Daily News from New York, New York on December 15, 2000 · 81
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Daily News from New York, New York · 81

New York, New York
Issue Date:
Friday, December 15, 2000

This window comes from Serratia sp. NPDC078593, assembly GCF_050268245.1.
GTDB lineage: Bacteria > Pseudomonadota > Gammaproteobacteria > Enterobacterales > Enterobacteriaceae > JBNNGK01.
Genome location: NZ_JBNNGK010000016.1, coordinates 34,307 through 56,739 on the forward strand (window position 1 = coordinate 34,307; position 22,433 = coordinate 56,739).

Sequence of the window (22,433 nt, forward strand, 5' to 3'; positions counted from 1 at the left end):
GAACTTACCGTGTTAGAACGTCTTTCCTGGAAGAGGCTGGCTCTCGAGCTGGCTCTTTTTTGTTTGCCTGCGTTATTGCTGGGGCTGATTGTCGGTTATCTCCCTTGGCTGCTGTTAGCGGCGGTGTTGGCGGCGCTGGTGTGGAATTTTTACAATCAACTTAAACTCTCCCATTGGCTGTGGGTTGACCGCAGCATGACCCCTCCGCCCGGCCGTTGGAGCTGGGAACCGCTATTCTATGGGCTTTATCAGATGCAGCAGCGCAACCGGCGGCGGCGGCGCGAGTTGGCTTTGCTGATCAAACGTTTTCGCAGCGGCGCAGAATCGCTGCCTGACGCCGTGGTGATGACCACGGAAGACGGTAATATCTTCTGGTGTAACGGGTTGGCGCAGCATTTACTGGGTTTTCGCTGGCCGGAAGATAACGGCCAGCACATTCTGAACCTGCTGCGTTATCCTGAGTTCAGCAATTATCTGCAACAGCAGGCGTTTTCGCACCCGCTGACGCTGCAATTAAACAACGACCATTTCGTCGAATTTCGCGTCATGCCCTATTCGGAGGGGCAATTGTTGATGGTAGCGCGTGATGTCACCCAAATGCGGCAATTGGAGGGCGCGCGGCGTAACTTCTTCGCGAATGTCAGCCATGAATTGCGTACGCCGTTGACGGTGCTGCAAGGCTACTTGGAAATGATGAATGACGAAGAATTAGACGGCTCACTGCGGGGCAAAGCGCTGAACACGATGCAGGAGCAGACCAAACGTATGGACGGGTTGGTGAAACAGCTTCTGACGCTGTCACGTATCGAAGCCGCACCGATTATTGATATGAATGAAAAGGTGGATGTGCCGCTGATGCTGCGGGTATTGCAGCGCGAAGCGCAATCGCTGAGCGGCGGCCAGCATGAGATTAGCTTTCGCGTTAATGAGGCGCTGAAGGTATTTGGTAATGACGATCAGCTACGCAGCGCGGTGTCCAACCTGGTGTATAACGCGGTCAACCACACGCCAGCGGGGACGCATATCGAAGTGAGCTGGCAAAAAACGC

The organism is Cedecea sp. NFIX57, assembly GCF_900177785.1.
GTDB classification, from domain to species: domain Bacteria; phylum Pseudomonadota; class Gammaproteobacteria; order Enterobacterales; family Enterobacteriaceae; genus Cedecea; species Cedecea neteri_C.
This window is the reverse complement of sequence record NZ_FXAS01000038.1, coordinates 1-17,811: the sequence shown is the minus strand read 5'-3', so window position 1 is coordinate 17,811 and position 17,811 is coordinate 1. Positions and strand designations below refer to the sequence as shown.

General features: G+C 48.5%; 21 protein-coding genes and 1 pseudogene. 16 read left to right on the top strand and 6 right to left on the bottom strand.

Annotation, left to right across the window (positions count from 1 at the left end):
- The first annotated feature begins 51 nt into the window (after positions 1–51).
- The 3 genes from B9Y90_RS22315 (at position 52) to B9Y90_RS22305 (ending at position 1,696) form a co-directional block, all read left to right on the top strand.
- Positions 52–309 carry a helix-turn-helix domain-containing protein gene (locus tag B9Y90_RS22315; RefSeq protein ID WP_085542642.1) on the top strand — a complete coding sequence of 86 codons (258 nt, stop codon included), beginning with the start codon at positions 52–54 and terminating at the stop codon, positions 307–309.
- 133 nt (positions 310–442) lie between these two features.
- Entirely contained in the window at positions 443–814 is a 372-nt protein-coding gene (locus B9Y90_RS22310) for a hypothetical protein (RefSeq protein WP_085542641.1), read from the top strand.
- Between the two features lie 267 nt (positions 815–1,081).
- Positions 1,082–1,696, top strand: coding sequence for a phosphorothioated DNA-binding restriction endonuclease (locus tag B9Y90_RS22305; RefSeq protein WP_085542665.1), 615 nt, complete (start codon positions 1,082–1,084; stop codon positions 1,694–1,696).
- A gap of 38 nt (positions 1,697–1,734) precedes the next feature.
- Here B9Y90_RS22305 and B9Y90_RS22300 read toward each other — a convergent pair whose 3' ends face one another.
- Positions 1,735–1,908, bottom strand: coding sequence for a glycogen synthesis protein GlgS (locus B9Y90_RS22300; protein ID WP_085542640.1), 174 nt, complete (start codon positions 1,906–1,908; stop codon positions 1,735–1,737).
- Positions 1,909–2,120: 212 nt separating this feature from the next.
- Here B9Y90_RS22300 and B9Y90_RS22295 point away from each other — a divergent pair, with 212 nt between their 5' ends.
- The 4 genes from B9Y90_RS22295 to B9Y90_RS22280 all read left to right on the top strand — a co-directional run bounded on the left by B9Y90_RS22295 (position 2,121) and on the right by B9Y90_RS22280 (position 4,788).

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Trinicinri 00 BRIDGE " Page 102 TftllAV IUMV Vso 1HQ IDEAS & OPINION - Dissent that staiiils the dissenters o Of iAa. i: t went on and on for weeks and weeks that seemed like months and months. But r A.M. ROSENTHAL x only at the very end did any participant responsible for upholding the stability and honor of the U.S. government deliberately try to shake public faith in both, now and for the future. Until that soiling moment, the whole Bush-Gore drama for me and many other Americans was evidence of the basic solidity and strength of the American if 1 fit ! ' j r J i I 5 w 13 l 1 1 Ay - ) r , dence to the most cynical appraisal of the work of judges throughout the land." They dug the knife deeper: "Although we may never know with complete certainty the identity of the winner of this year's presidential election, the identity of the loser is perfectly clear. It is the nation's confidence in the judge as an impartial guardian of the rule of law." Although we may never know with complete certainty the motives of the three justices, the dissent itself proves the danger of the Supreme Court or courts not so supreme encouraging contempt for the judiciary. As the dissent itself says: "It is confidence in the men and women who administer the judicial system that is the true backbone of the rule of law." Did the three dissenters think their sweeping, overblown denunciation of the court's majority decision was building confidence in the judicial system of which are supposed to be the calm interpreter and guardian? Did they care? Could they think of no way to put their dissent other than to question the legitimacy of the President-elect and to predict a public loss of confidence in the judiciary? Did they think the power granted to them by their presidential appointments includes slathering contempt over their colleagues and, without any evidence whatsoever, issuing doomsday warnings about the future of the judiciary? It is my right to do that, and yours, and Jesse Jackson's, without penalty. Justices of the court also share that constitutional right. But if they have not learned to write or talk without unnecessary predictions and accusations that damage the judicial system they are supposed to protect, they should practice harder. The best practice is what I always recommended to reporters: Substitute your own name for the people or organization you are slandering, read it over, and if there is another way that would not do unnecessary damage to the person or institution involved, tear it up and write it again. If they tried that, the justices would be surprised at what they would learn about themselves and how often they rub their ring finger over someone else's face just because they have the power to do it. system. It showed itself capable of making serious mistakes, yes, but also capable of providing political opponents with the machinery of complaint, exposure and settlement with mutual agreement or not, but without violence or disdain of the government's ability to function decently. Al Gore had every moral and legal right to fight as long and hard as he could. When the Supreme Court ruled against him, he gave up and recognized George W. Bush as the next President. He said it with grace and without threat of malice to come. President-elect Bush and his team fought the Gore legal apparatus every step of the way, as was their right and duty. During the final days of the drama, the U.S. Supreme Court hearings, Bush kept his public comment down to a wave of the hand toward photographers. After the ruling that made him President-to-be, he spoke of Gore with respect and delicacy. Yes, of course, if you wish, you can think of all that as simply part of a meaningless minuet. But you would be wrong. Without the music and an understanding of how important it is at critical times and how much balm it can bring to wounds, the dance stops. Or never begins. Brawl time resumes without the opponents having had enough time to think of how they can deal with each other tomorrow, maybe even with civility. But as the presidential candidates were trying to give The Supreme Court & lone guard on Tuesday night. the country relief from bitterness, three members of the U.S. Supreme Court were spreading acid on the public body. Their dissent from the majority decision seemed intended to shake public confidence not only in that opinion which is the purpose of dissent but in the judicial system itself, which they serve and represent every day of their lives. The dissent written by Justice John Paul Stevens was joined by Justices Ruth Bader Ginsburg and Stephen Breyer. I doubt they will remain proud of it. It said the court's endorsement of the Bush struggle against still more vote counting can "only lend cre Dems made it a court case & got what they deserved Bush'll be good for us, sorta that would produce the most legitimate possible outcome. Well, it went forward. Gore lost the count. He then lost the case. We were on the threshold of legitimacy and finality. The country was ready to accept Sauls' ruling. So was Gore, who had his concession speech prepared. Reenter the Florida Supreme Court, with gusto. In an astonishing burst of willfulness, it reversed the trial court judge and created a statewide, undervote-only recount to be completed in Democratic partisans complain that the presidential election has been settled not by the people, but by judges. This is amusing. Who turned this into a lawyers' contest anyway? Within hours of Election Night, the Gore campaign parachuted dozens, ultimately hundreds, of lawyers into Florida with one objective: to find judges to undo their loss. They went judge shopping, court shopping, venue shopping, loophole shopping. They sued everywhere and anywhere: to overturn the "illegal" butterfly layoffs have already begun. But New York's economy marches to a different drummer than the rest of the nation, so a recession need not be lethal to the city. It may merely force a lot of New Yorkers to rediscover the city's museums and parks rather than rent villas in Tuscany. What's more, a slowdown in the surging office market and a return to normalcy in the cost of housing will allow more firms and households to remain in New York. It may even be possible to have lunch at the top-rated By MITCHELL L MOSS With George W. Bush soon to be inaugurated, New Yorkers will have to learn to live with, if not love, our next President. While Bush was not the choice of most New Yorkers, he may actually breathe new life into our city in ways not fully understood or appreciated: The Bush presidency will improve traffic. Unlike Bill Clinton, whose frequent visits to the city turned mid-town "frozen zones" into a CHARLES KRAUTHAMMER Union Square Cafe without a reservation. Finally, with Republicans in control of the White House and Congress, we can expect a new wave of immigrants not from Asia or Latin America, but from the District of Columbia. Displaced Democrats will pour into New way of life, Bush prefers the isolation of his Crawford, Tex., ranch to the dinner parties and nightlife of New York. With any luck, he'll limit his visits here to those perfunctory United Nations conferences that can only be held when the world's leading tyrants have temporarily eliminated -any Fewer presidential visits to clog midtown . traffic ballot m Palm Beach; to force selective manual recounts in heavily Democratic counties; to impose on these counties scandalously loose criteria forjudging voter intent (the notorious dimpled chad). They sent lawyers to every county to disqualify overseas ballots; Democratic activists sued to throw out 25,000 valid absentee ballots in Seminole and Martin counties. Where did they expect all this lawyering to wind up, if not four days without uniform standards. The U.S. Supreme Court found that this scheme, dreamed up in the name of fairness, was so arbitrary and capricious as to be not only unfair, but unconstitutional. Not five but seven justices found it offensive to elementary notions of equal protection. Associate Justice David Sout-er, who agreed that there were constitutional problems wkh the recount, dissented nonethe York, where they will conspire to win back City Hall and the governor's mansion from the Republicans and build a post-Clinton Democratic Party. In fact. New York City and New York State, which together have a combined budget of about $1 10 billion, are the only governments capable of absorbing all the Democratic speechwriters, policy analysts and bureaucratic apparatchiks who are about to be thrown out of work. New York will be a "safe harbor" for out-of-work liberals, a lively cultural outpost for political plots and intrigue. New Yorkers can learn to live with the new President. We've survived the Dutch, the British and even Rudy the Conqueror. Bush should be a breeze. Moss is Henry Hart Rice professor of urban policy and planning at New York chance of a coup d etat and can slip away for a few days to Manhattan. The centerpiece of the Bush presidential campaign was an across-the-board fcix cut accompanied by the elimination of the estate tax. A Bush tax cut will not only let New York's middle-income-and-up households keep more of their earnings, but will allow wealthy New Yorkers to preserve their estates and pass on their wealth to their kids rather than their favorite museum or university. This will create a boom for our financial and legal-services industries, even as it compels cultural institutions to be more innovative in the search for philanthropic dollars. After almost a decade of economic growth, the nation is destined for a Bush recession. Natural gas prices are at an all-time high, the dollar is overvalued, and m the U.S. Supreme Court.' After five weeks of testing every legal mechanism to overturn the results, they are now shocked thai the Supreme Court has determined the identity of the next President. Live by the courts, die by the courts. The Democrats, nonetheless, now impute illegitimacy to the final outcome because it was decided by the high court. But who is the real agent of illegitimacy in this saga? Has everyone forgotten where we were last Friday? After a trial, Circuit Court Judge Sanders Sauls had resoundingly, methodically rejected Gore's challenge to the second recount. That recount had been granted by the Florida Supreme Court in a victory crats had cheered lustily. It was said at the time: Let that recount, however questionable, go forward, and if Gore fell short, less from the majority, arguing that the Supreme Court should have stepped aside and let the process continue. "It is entirely possible that . . . political tension could have worked itself out in the Congress" meaning, Congress selecting the President by choosing between a Gore and a Bush set of electors. . . . Would that have been better? No. Political tension would only have grown this would nothave been resolved until next month! and created a train wreck. The majority of the court wisely declined this reckless invitation to a true constitutional crisis a crisis created by the willfulness of a rogue state Supreme Court and averted by a U.S. Supreme Court that decided finally to step in and play daddy to a court playing God. o rt to o o o